Thirty-three members have asked for federal budget funding to test out expanded postal financial services in 10 rural and urban communities.
Millions of Americans live in “banking deserts,” without adequate access to brick and mortar banks and the services they provide. Rural and poor communities, where local banks left town thanks to the recession or the big banks buying them out, are especially affected.
Often it’s risky payday lenders who come along to fill the void.
They exploit America’s 88 million “underbanked” people, making ridiculous profits by charging sky-high interest rates on people just trying to survive paycheck to paycheck.
In some places, annual interest rates for these lenders average over 500 percent. That badly hamstrings low-income people with fees and interest payments, all because they lack simple banking services.
The practice is especially predatory toward people of color. The recession shuttered around half of all black-owned banks, leaving black Americans over 100 percent more likely to use a payday lending service than white people, according to a Pew Charitable Trust survey.
But the problem is also rampant in white, Hispanic, and Native rural communities. The National Community Reinvestment Coalition estimates that most of the over 6,000 bank branches closed between 2008 and 2016 were in rural areas.
This is despicable, and it needs to change.
One solution could come from your friendly neighborhood Post Office. What if you could get a low-interest loan there, rather than an extortionate payday loan from a for-profit payday loan company?
Postal banking used to be widespread. Now it could be coming back.
New York Senator Kirsten Gillibrand recently announced a bill to reintroduce the practice, aiming to put the Post Offices scattered throughout the country for a broader use: providing banking to the unbanked. The bill would allow postal banks to make loans of up to $1,000 at low interest rates, cash people’s paychecks free of charge, and provide other basic services such as checking accounts.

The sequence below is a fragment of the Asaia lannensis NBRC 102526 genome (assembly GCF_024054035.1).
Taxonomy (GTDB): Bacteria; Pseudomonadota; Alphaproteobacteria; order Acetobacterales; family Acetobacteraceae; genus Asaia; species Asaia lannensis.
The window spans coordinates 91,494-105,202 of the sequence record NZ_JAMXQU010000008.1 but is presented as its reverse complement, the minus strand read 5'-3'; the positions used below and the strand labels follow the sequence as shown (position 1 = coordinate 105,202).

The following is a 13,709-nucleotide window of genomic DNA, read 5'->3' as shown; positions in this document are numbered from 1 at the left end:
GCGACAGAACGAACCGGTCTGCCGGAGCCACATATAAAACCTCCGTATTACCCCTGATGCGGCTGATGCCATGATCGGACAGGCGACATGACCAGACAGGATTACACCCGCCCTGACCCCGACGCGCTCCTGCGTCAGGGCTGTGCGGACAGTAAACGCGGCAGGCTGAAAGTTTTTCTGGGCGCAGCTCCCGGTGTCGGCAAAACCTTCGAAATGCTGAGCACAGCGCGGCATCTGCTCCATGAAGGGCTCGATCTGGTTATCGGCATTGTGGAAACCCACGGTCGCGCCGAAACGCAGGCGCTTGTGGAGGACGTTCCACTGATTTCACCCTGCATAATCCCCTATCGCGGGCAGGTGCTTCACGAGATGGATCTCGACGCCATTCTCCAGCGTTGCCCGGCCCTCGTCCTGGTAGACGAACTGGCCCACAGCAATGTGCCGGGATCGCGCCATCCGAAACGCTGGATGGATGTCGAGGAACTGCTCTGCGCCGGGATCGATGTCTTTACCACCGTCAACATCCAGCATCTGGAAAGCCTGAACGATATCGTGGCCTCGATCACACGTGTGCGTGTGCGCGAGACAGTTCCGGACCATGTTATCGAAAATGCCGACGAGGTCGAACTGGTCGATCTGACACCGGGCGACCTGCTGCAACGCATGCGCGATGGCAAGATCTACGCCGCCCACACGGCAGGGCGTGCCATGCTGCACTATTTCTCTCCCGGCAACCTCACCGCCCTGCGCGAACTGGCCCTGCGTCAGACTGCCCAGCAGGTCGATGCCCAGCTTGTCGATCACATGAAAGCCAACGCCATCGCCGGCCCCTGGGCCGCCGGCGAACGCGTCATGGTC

The idea, long touted by progressive senators Bernie Sanders and Elizabeth Warren and many local activists, would give millions of Americans a service long excluded from their communities. It’s “a solution to take on payday lenders, to take on the problems that the unbanked have all across the country,” Gillibrand has said.
It would also tackle the banking industry writ large.
Big banks often refuse to open branches in poor or minority areas, and many remaining branches are closing, thanks to industry consolidation and online banking. None of this is due to a lack of profits or money — banks are saving billions thanks to the Republican tax reform. Instead, it’s a larger, conscious choice by these banks.
Postal banking would provide essential banking services throughout these banking deserts, reaching out to people who struggle to make it day-to-day without something as mundane as a debit card.
It also provides an alternative to the shady tactics used by banks to lure in customers and make record profits. Wells Fargo famously encouraged employees to open up false accounts in their customers’ names to boost the corporate bottom line. Major banks have also helped payday lenders siphon money out of customers’ accounts automatically, so the lenders can get their own payday.
And, of course, predatory banking practices were one of the catalysts of the financial crisis.
Americans deserve better options than banking with these wolfish institutions. Getting trapped in a payday loan cycle badly hurts their ability to get past living paycheck-to-paycheck. An opportunity to break that cycle is badly needed.
Postal banking would succeed in fracturing an industry that works so hard to keep on exploiting hardworking Americans. It would also help under-served communities get on their feet. Who doesn’t want that?